You can never be too rich, too thin, or have too many potential franchise quarterbacks in your pipeline. Just ask the Bears what happens if you dont.

Get it right the first time

Whether the Bears address their offensive line on the first or second day of the draft, or both, the football absolute at work is the need to get the pick right. Very, very right.

This is beyond the obvious need to acquire talent now. It involves not having to go after the same position again and again if theres a miss near the top of the draft. Because the cost of a failed pick ripples into subsequent drafts, as the Bears have found too often.

A reason the Bears are still in need of a dominant offensive lineman is in part because Chris Williams hasnt been, which is the expectation of a 14th-overall pick. A reason the Bears needed to bring in guards Ruben Brown and Roberto Garza via free agency was the lack of impact from third-rounders Mike Gandy and Terrence Metcalf in 2001-2002.

Replacing players because of age or free-agency departures is part of the deal. But needing to address the same position year after year is a hidden disaster. When Jim Coverts career was cut short because of a back injury, the Bears went through Stan Thomas (1991, No. 1), Troy Auzenne (1992, No. 2) and Marcus Spears (1994, No. 2) trying to find a tackle and ultimately had to buy Andy Heck to stop the draft hemorrhaging.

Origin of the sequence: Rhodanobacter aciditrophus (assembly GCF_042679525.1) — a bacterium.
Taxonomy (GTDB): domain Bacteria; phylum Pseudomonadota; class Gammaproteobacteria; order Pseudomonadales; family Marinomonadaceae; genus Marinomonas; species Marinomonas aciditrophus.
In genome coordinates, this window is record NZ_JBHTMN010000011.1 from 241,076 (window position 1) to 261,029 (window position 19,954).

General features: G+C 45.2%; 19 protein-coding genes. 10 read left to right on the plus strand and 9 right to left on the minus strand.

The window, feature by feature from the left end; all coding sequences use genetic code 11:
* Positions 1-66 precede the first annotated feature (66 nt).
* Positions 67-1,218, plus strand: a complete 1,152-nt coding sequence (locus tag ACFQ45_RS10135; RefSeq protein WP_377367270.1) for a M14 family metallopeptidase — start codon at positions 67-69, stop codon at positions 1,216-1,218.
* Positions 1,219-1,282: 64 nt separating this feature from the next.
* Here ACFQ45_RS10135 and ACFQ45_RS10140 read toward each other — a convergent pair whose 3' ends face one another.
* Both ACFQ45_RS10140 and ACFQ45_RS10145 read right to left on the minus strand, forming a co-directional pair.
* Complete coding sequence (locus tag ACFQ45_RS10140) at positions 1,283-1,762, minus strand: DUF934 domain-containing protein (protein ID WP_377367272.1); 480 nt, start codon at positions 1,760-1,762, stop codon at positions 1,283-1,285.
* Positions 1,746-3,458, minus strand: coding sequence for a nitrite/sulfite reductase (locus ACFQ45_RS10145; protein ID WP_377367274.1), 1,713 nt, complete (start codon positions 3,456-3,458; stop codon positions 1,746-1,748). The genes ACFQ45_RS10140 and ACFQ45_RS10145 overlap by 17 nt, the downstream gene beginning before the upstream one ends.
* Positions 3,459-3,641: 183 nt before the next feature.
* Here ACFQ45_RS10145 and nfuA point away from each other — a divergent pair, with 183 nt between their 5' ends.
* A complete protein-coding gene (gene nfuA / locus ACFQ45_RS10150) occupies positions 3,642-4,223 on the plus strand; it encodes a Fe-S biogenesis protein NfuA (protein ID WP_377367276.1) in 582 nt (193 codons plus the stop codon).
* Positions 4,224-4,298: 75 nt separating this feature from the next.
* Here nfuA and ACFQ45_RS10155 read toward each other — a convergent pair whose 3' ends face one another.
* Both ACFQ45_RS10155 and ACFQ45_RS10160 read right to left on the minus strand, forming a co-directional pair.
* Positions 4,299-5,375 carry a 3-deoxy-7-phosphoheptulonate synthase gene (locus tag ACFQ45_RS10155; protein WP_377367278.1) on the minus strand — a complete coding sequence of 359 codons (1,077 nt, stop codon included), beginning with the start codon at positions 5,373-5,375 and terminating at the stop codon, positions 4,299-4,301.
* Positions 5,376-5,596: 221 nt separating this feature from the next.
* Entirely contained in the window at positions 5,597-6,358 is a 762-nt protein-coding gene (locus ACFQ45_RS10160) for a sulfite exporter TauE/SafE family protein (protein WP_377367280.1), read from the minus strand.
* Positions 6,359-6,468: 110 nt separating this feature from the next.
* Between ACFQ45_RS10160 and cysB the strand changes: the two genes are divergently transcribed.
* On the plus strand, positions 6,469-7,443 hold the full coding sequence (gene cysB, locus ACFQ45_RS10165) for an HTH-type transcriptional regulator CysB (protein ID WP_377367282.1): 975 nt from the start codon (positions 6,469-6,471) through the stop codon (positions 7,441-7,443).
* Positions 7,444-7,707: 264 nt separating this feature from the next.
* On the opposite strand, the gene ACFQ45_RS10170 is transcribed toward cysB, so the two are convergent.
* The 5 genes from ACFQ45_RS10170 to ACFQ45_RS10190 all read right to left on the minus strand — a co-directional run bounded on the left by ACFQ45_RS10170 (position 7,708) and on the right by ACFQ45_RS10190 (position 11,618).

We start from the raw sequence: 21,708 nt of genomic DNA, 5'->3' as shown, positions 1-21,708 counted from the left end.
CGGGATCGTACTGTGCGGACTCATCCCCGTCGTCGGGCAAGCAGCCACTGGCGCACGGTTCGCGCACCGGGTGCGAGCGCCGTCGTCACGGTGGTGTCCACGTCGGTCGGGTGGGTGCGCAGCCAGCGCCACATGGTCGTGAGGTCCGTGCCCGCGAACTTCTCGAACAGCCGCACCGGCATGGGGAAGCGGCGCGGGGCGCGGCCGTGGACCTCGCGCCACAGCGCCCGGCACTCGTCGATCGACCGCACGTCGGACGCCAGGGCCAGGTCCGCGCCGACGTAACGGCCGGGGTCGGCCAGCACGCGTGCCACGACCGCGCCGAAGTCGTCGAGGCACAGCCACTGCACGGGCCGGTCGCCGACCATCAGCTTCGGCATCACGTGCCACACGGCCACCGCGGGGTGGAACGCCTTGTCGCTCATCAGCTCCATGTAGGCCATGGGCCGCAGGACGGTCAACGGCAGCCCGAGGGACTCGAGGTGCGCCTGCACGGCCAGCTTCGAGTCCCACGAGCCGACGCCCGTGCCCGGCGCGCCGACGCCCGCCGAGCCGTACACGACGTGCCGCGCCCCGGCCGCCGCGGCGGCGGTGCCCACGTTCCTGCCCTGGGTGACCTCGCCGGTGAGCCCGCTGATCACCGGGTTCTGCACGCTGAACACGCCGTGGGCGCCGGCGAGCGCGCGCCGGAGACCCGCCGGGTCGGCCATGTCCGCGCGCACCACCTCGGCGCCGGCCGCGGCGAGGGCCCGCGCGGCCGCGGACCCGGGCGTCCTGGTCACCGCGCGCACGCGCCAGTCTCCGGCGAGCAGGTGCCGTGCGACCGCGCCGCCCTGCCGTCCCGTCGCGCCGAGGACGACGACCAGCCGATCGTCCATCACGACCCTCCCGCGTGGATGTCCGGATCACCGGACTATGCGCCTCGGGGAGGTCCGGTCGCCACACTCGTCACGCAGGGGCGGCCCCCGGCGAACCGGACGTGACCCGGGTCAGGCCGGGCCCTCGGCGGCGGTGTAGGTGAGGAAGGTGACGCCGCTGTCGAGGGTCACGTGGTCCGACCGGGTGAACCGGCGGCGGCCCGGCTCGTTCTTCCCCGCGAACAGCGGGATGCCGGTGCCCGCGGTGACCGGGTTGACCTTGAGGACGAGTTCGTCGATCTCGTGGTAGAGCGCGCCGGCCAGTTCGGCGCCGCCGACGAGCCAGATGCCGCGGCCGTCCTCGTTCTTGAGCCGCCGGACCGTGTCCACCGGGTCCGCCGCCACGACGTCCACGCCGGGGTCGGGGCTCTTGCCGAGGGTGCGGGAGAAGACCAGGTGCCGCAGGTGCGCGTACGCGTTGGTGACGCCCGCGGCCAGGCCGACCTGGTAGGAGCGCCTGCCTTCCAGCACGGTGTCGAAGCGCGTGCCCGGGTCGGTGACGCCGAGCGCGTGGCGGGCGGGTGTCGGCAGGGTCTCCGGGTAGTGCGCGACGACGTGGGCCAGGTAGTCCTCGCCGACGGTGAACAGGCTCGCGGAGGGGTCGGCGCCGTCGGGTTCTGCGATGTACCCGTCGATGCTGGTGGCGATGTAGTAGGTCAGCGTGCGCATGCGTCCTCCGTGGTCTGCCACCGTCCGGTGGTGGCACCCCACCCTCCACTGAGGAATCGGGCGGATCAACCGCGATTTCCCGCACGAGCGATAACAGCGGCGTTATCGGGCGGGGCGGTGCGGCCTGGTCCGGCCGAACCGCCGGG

The Bears need a hit up front, particularly with elite-level guards costing upwards of 6 million a season.

John "Moon" Mullin is CSNChicago.com's Bears Insider, and appears regularly on Bears Postgame Live and Chicago Tribune Live. Follow Moon on Twitter for up-to-the-minute Bears information.

Want to be in on Bears QB deliberations? 'Look at the film'

Want to be in on Bears QB deliberations? 'Look at the film'

Back in 1992 the Dallas Cowboys were in draft deliberations around the No. 17 spot of the first round, looking for upgrades on defense. A scout made a suggestion that they target Ohio State defensive end Alonzo Spellman, one of the most physically imposing (6-4, 280 pounds) players and best athletes in that draft.
 
Coach Jimmy Johnson responded, "Tell me about the production."